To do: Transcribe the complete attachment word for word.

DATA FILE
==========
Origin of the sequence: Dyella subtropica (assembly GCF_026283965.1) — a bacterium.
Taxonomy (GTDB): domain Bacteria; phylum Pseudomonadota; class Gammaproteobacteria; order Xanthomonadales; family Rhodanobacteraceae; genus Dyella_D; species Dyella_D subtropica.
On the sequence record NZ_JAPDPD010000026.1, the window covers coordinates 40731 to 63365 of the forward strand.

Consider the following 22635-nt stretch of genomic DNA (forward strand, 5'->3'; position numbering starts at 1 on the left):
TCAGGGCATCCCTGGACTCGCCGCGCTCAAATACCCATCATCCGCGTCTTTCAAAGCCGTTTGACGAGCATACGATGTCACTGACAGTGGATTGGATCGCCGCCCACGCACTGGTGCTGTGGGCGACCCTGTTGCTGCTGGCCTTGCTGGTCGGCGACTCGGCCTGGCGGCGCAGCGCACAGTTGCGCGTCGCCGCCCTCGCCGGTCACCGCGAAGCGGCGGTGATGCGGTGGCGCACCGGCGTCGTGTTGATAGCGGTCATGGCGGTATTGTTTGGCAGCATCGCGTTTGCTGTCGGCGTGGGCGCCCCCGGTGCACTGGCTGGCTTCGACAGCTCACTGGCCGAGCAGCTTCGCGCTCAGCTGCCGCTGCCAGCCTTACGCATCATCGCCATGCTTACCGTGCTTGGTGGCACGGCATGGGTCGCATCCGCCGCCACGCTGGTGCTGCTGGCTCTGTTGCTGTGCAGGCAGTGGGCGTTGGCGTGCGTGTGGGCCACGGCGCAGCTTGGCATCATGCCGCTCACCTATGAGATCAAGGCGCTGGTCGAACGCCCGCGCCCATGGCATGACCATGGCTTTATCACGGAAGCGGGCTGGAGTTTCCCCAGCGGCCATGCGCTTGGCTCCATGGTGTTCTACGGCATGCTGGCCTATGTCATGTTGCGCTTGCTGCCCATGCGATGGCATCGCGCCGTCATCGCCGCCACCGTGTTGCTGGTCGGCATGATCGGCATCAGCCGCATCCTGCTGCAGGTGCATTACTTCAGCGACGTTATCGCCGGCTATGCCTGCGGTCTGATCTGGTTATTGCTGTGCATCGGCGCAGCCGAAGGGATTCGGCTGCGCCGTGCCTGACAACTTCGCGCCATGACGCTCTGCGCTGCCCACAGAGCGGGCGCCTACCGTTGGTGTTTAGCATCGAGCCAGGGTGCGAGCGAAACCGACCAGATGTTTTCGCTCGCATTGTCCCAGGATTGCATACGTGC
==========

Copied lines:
Origin of the sequence: Dyella subtropica (assembly GCF_026283965.1) — a bacterium.
Taxonomy (GTDB): domain Bacteria; phylum Pseudomonadota; class Gammaproteobacteria; order Xanthomonadales; family Rhodanobacteraceae; genus Dyella_D; species Dyella_D subtropica.
On the sequence record NZ_JAPDPD010000026.1, the window covers coordinates 40731 to 63365 of the forward strand.

Consider the following 22635-nt stretch of genomic DNA (forward strand, 5'->3'; position numbering starts at 1 on the left):
TCAGGGCATCCCTGGACTCGCCGCGCTCAAATACCCATCATCCGCGTCTTTCAAAGCCGTTTGACGAGCATACGATGTCACTGACAGTGGATTGGATCGCCGCCCACGCACTGGTGCTGTGGGCGACCCTGTTGCTGCTGGCCTTGCTGGTCGGCGACTCGGCCTGGCGGCGCAGCGCACAGTTGCGCGTCGCCGCCCTCGCCGGTCACCGCGAAGCGGCGGTGATGCGGTGGCGCACCGGCGTCGTGTTGATAGCGGTCATGGCGGTATTGTTTGGCAGCATCGCGTTTGCTGTCGGCGTGGGCGCCCCCGGTGCACTGGCTGGCTTCGACAGCTCACTGGCCGAGCAGCTTCGCGCTCAGCTGCCGCTGCCAGCCTTACGCATCATCGCCATGCTTACCGTGCTTGGTGGCACGGCATGGGTCGCATCCGCCGCCACGCTGGTGCTGCTGGCTCTGTTGCTGTGCAGGCAGTGGGCGTTGGCGTGCGTGTGGGCCACGGCGCAGCTTGGCATCATGCCGCTCACCTATGAGATCAAGGCGCTGGTCGAACGCCCGCGCCCATGGCATGACCATGGCTTTATCACGGAAGCGGGCTGGAGTTTCCCCAGCGGCCATGCGCTTGGCTCCATGGTGTTCTACGGCATGCTGGCCTATGTCATGTTGCGCTTGCTGCCCATGCGATGGCATCGCGCCGTCATCGCCGCCACCGTGTTGCTGGTCGGCATGATCGGCATCAGCCGCATCCTGCTGCAGGTGCATTACTTCAGCGACGTTATCGCCGGCTATGCCTGCGGTCTGATCTGGTTATTGCTGTGCATCGGCGCAGCCGAAGGGATTCGGCTGCGCCGTGCCTGACAACTTCGCGCCATGACGCTCTGCGCTGCCCACAGAGCGGGCGCCTACCGTTGGTGTTTAGCATCGAGCCAGGGTGCGAGCGAAACCGACCAGATGTTTTCGCTCGCATTGTCCCAGGATTGCATACGTGC